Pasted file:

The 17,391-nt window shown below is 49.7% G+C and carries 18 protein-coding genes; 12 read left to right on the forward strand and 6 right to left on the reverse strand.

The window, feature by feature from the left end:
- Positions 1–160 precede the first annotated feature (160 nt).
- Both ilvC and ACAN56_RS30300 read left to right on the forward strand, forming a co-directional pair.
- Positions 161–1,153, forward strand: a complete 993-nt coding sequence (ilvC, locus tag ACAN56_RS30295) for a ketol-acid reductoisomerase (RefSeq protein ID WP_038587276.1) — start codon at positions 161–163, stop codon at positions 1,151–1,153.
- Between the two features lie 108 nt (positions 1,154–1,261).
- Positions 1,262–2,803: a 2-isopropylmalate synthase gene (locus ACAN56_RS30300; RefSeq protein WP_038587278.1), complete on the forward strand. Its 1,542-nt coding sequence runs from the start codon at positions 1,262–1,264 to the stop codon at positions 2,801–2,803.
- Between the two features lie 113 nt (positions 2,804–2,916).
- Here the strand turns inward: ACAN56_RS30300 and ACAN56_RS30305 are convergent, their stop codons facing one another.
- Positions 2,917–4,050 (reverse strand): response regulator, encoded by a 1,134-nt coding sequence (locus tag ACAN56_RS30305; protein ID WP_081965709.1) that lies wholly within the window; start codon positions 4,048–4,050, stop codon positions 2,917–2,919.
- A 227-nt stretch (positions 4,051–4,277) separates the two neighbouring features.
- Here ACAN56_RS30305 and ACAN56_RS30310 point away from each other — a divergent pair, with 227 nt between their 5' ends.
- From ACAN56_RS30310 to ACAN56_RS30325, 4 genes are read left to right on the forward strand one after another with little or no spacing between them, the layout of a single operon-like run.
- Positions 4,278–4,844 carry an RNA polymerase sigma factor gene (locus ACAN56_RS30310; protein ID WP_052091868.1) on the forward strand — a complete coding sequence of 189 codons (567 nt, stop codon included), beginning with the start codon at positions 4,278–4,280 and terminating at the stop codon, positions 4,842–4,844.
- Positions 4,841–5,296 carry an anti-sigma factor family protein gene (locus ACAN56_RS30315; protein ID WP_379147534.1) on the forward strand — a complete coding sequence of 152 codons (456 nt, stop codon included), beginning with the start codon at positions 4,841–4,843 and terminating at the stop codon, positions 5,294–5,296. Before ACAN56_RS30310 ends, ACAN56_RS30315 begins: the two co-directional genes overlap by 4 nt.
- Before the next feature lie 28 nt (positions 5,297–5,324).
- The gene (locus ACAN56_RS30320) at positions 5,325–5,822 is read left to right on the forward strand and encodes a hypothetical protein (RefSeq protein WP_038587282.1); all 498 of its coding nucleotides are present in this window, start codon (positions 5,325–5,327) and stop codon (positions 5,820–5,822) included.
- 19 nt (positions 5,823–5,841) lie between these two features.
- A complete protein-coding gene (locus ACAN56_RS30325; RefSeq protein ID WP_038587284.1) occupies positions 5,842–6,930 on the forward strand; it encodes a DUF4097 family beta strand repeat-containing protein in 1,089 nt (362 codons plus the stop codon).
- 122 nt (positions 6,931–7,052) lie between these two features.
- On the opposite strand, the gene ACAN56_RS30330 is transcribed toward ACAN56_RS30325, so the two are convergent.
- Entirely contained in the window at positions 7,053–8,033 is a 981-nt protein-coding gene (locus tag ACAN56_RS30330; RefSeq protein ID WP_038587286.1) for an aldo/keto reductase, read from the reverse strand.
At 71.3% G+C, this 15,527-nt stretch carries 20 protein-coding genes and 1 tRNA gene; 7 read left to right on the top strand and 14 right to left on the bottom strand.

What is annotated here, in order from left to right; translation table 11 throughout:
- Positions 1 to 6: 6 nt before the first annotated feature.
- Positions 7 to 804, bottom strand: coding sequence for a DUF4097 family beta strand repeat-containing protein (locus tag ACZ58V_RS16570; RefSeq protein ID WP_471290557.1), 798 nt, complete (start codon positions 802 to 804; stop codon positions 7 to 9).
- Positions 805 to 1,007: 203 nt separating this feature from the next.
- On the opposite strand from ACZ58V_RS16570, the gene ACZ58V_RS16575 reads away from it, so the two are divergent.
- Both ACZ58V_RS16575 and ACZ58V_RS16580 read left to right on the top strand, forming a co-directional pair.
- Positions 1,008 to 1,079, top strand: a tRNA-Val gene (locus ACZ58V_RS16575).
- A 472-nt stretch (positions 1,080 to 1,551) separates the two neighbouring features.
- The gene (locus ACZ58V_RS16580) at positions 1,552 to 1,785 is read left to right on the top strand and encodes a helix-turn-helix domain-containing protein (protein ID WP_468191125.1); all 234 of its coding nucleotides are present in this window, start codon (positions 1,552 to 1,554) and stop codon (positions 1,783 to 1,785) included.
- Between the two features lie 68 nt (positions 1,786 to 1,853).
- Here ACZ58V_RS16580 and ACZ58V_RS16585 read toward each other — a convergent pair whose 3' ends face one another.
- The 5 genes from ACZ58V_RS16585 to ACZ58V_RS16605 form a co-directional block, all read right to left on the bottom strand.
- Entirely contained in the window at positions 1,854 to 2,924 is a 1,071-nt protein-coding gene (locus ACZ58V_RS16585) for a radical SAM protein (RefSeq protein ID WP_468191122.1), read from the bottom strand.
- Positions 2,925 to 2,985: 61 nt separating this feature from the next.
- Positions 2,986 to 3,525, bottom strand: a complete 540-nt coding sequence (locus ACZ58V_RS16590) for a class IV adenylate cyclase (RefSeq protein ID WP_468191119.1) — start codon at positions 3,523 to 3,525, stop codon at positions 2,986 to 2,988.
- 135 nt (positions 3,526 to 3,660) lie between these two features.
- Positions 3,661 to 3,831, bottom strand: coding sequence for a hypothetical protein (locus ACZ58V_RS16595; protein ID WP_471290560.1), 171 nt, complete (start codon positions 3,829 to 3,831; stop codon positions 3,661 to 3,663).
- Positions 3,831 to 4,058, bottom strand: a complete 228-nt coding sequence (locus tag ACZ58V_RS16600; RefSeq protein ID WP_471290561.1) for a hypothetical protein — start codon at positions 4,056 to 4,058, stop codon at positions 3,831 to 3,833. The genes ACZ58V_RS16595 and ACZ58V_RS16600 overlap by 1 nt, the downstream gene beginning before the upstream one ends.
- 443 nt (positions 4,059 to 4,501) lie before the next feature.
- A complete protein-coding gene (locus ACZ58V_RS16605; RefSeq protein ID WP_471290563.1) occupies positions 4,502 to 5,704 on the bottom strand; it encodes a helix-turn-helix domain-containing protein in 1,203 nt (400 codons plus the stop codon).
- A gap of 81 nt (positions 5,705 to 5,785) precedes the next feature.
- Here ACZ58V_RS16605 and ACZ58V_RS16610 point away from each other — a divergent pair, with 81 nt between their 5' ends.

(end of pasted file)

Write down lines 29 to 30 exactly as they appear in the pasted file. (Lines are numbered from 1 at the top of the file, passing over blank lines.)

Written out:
- Both ACZ58V_RS16575 and ACZ58V_RS16580 read left to right on the top strand, forming a co-directional pair.
- Positions 1,008 to 1,079, top strand: a tRNA-Val gene (locus ACZ58V_RS16575).